Your child will learn to count in tens whilst he/she is in Year One, and by the end of Year 2 they will be expected to recall facts from the ten times table in any order.
Below, I have included a variety of methods to give your child the best chance of learning their ten times table in a way that suits them. You don’t have to try all of these methods – if you find your child doesn’t understand the concept through one method, then try another.
It can be useful, as your child starts to learn this times table, to point out how many things in real life come in 10s: fingers, toes, pennies in a 10p, 10ps in £1, etc. Encourage them to use their fingers to count in 10s, by flashing their hands once for 10, twice for 20, and so on.
Learning the 10 Times Table
The first step in teaching this times table is to make sure your child is confident counting up to 100 in 10s (or 120 if your child’s school learns up to the 12th multiple). Practise this with them until they can do it fluently with no mistakes or hesitation.
Visualising the 10 times table:
Next, print off this number square and ask your child to colour all the numbers in the 10 times table (all the ones they have just chanted).
Talk to them about the pattern they have made – what do they notice?
Make sure they notice the following:
*All the numbers end in 0.
*All the numbers in each row begin with the same digit (after 10).
*The first digit in a number under 100 shows how many tens there are in a number.
Next, get them to lay out items in piles of 10 (you can use lego bricks, counters, pennies, or any small item). Ask them to make 12 piles/groups of 10 items.
Pic of pennies in piles of 10.
If you don’t have enough small items, you can show them this visual times table instead.
Show them, by separating the groups, that 1 group of 10 is 10, 2 groups of 10 are 20, and so on. Interchange your vocabulary between ‘groups of’, ‘lots of’ and ‘times’ as you are doing this, so that your child will begin to understand that these mean the same thing. Each time, ask your child to count the number of items in each group, the number of groups, then the number of items altogether. This way they are seeing living proof of the times tables facts, rather than just been told them.
Pic of woman with groups of 10 asking questions about the groups.
Writing the 10 times table:
Tell them that we are going to write these facts down, and when we have, we will have made the 10 times table.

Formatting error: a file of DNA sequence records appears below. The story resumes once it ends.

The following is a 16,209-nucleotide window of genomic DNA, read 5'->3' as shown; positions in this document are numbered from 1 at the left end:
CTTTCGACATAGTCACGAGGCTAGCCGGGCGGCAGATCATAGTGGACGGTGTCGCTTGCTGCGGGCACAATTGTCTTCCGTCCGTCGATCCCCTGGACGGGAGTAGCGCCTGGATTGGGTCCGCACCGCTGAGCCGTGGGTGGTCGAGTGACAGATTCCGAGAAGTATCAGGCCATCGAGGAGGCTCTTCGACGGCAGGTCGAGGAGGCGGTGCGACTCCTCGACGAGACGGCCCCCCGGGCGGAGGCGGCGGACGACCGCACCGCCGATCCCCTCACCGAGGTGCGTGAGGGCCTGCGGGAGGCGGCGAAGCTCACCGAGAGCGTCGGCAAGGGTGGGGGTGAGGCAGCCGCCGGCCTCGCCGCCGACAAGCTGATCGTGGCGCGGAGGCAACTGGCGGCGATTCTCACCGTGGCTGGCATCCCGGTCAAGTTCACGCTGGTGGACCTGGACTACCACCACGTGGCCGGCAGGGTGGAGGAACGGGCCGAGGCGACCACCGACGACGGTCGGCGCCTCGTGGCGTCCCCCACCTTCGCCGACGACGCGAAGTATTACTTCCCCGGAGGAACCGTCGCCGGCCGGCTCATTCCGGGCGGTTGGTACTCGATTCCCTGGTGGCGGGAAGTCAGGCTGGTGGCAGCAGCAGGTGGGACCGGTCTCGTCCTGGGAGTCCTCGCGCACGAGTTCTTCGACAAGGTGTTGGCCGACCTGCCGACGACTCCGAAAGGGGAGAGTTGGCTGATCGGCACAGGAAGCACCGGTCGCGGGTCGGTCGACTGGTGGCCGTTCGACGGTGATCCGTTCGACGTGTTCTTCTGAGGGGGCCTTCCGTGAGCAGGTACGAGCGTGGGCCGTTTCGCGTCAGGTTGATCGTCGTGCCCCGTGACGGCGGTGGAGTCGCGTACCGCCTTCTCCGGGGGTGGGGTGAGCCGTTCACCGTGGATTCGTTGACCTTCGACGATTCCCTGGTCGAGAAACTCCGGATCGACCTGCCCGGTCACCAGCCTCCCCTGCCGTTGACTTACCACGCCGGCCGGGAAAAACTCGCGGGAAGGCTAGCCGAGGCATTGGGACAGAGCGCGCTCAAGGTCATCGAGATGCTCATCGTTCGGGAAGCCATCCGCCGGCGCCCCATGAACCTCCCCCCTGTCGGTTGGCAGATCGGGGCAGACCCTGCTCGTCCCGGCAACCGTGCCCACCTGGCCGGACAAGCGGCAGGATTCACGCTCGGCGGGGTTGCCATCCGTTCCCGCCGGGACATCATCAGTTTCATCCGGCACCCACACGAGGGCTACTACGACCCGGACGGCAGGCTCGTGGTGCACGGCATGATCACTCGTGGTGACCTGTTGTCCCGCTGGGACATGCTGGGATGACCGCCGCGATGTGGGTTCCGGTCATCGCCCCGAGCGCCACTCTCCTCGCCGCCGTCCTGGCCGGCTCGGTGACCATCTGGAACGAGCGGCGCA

Ask them if they know a symbol that shows ‘groups of’ or ‘lots of’ – hopefully they will remember from school that this can be shown by the X symbol.
Pull one of the piles/groups of 10 items to one side and say ‘1 lot of 10 is 10’. Ask them if they can write this down. Help them, step by step to write:
Pic of 1 x 10 = 10
Explain that where we say ‘is’, we write an equals sign when we write it down.
Next, pull 2 groups of 10 to one side, and help your child to write the first part of the number sentence:
Pic: 2 x 10 =
Ask your child to count how many items there are altogether to complete the number sentence.
(If they don’t need to count, then great! They already know that 2 x 10 is 20).
Continue this process until the whole times table has been written out.
Practising the 2 times table
The next stage is to commit the number facts your child has just learnt to memory. The only way to do this is to keep practising them. However, there are ways you can make this more fun for your child. Singing songs and playing games are just two of the ways you can practise.
Try practicing your times table with this great online game.
Or listen to and sing along with this fun 10 Times Table Song:
Here is the 10 times table on handy cards with which you can play snap, pelmanism and ‘match against the clock’ games: 10 Times Table Cards
Your child may prefer one way of practising over another – as long as they are practising it doesn’t matter which way they do it!
Once they have practised for a bit and think they know their 10 times table, they can test their knowledge with this worksheet.